Body camera accountability
State law requires law enforcement agencies that use body cameras to arrange for an independent audit of the programs every two years, starting in 2018.
The Minneapolis Civil Rights and Internal Audit departments will conduct a now expanded audit of the city’s body camera program over the next two months, reporting back to council members on Sept. 27. The audit will look at the equipment and software police use, how they use it and study how consistently officers have turned on cameras, data that’s “readily available,” said Will Tetsell, the city’s director of Internal Audit.
Council Member Blong Yang said he expects data about body camera use to become public as standard procedure. He said the changes announced Wednesday by Hodges and Arradondo were “moving in the right direction,” but he believes the Police Department should lay out more explicitly the consequences officers face if they don’t follow the new rules. “It should be clear, and it should be there,” Yang said.
Andrea Brown, who chairs the Police Conduct Oversight Commission, said she also was pleased with the policy changes, even if they came too late.
“If they had taken our body camera policy as a whole initially, would we be here?” she asked. “I don’t know.”
Ensuring the body camera policy is enforced, which it has not been thus far, is paramount, Brown said.
Arradondo said the “full range of discipline” will be used to punish officers who don’t turn on their body cameras, including firing, but went into no more detail. A spokeswoman for the department, Sgt. Catherine Michal, said Wednesday that discipline will be handled case-by-case.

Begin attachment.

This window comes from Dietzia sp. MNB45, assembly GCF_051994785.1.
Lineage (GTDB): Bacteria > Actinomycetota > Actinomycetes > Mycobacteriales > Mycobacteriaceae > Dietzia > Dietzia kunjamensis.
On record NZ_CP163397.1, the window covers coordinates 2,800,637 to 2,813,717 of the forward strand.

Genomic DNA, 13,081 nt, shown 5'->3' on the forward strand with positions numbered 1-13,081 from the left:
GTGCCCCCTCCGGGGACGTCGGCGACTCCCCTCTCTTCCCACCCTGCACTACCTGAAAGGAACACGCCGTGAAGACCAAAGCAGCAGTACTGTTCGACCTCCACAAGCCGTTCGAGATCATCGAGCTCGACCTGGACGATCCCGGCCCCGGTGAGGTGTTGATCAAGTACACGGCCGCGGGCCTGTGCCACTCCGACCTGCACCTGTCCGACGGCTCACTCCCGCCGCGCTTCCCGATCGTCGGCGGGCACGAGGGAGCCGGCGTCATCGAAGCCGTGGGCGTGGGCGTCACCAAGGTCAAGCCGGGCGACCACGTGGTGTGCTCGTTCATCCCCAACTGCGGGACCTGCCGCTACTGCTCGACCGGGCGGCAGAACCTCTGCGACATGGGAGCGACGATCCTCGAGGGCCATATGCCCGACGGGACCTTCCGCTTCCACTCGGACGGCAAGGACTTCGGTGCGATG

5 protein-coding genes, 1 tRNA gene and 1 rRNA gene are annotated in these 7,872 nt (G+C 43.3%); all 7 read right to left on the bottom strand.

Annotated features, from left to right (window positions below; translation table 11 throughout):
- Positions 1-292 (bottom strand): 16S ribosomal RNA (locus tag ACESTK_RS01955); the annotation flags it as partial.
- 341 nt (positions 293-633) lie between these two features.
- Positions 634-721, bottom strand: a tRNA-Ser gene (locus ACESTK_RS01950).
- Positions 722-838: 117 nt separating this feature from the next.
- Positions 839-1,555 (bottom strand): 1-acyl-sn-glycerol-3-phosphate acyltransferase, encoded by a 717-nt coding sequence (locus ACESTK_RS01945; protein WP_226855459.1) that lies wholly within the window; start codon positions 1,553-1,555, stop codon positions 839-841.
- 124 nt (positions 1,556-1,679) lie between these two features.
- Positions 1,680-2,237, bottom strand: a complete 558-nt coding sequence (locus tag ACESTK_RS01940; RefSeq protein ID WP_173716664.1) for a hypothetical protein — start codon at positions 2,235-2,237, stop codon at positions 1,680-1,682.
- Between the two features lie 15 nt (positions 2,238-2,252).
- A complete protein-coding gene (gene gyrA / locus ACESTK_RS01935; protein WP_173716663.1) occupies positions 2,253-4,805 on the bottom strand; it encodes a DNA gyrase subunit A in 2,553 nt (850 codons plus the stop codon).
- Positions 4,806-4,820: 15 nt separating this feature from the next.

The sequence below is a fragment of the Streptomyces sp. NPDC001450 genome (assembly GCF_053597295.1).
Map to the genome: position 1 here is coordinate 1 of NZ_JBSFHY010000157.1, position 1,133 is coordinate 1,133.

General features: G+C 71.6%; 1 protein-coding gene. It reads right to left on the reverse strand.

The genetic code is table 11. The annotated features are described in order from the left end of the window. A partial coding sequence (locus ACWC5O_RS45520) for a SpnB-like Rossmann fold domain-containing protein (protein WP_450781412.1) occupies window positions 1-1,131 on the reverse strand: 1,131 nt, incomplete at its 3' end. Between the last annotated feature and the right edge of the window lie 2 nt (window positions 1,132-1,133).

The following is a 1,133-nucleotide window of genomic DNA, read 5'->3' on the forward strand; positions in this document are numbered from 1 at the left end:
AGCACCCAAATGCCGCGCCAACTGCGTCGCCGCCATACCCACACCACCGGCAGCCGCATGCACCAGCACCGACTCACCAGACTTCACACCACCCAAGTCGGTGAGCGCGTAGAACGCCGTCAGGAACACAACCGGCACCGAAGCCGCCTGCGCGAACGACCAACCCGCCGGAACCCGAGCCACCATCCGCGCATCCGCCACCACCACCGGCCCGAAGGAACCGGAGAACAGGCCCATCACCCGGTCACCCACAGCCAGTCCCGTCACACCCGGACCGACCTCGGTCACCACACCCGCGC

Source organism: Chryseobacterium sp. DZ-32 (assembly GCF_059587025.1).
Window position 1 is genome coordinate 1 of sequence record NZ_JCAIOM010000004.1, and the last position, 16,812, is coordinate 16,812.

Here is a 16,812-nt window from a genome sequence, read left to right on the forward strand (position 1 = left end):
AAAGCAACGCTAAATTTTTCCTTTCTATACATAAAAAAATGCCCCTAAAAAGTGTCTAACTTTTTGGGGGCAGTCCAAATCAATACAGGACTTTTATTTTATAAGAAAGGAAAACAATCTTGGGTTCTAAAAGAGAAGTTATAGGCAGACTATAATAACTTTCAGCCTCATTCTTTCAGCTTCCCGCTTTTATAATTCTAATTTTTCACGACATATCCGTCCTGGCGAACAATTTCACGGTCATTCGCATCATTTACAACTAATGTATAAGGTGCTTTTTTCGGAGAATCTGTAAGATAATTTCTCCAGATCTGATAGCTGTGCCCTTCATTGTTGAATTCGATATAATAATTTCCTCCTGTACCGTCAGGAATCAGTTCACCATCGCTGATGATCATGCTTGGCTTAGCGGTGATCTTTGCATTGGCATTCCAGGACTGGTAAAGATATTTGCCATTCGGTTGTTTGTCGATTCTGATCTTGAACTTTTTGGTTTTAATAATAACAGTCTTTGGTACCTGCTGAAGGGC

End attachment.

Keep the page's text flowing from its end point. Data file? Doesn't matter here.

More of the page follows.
“They have to look at each specific situation,” Michal said. “It will go to internal affairs and if they don’t follow the policy, there will be consequences.”
Usage over time
In other Minnesota cities where police use body cameras, officials say it often takes time for officers to get in the habit of using them regularly.
“The world is very fast-paced at times and very fluid, and not everything is captured instantaneously,” said Capt. John Sherwin of the Rochester Police Department, which implemented body cameras last year. “Sometimes, there’s a lag time between when the officer pushes the button and when they have to take action.”
Body cameras were initially a tough sell for some officers in Burnsville, the first Minnesota city to adopt the cameras in 2010, said Police Chief Eric Gieseke. But over time, he said, usage has improved and officers often turn on the cameras even when they’re not required to.
“It’s so beneficial in resolving complaints — even complaints of a small nature,” Gieseke said. “It really sold itself over the years.”
In Minneapolis, as in other cities, officers must upload the video at the end of their shift. The policy requires that body camera video be retained for at least seven years if an officer uses force or someone is arrested or receives a misdemeanor citation.
“We need to build and regain our community’s trust,” Arradondo said. “As I’ve told officers, we give them equipment to do their jobs. The one thing we cannot equip them with is the benefit of the doubt.”
Staff writers Libor Jany, Emma Nelson and Andy Mannix contributed to this report.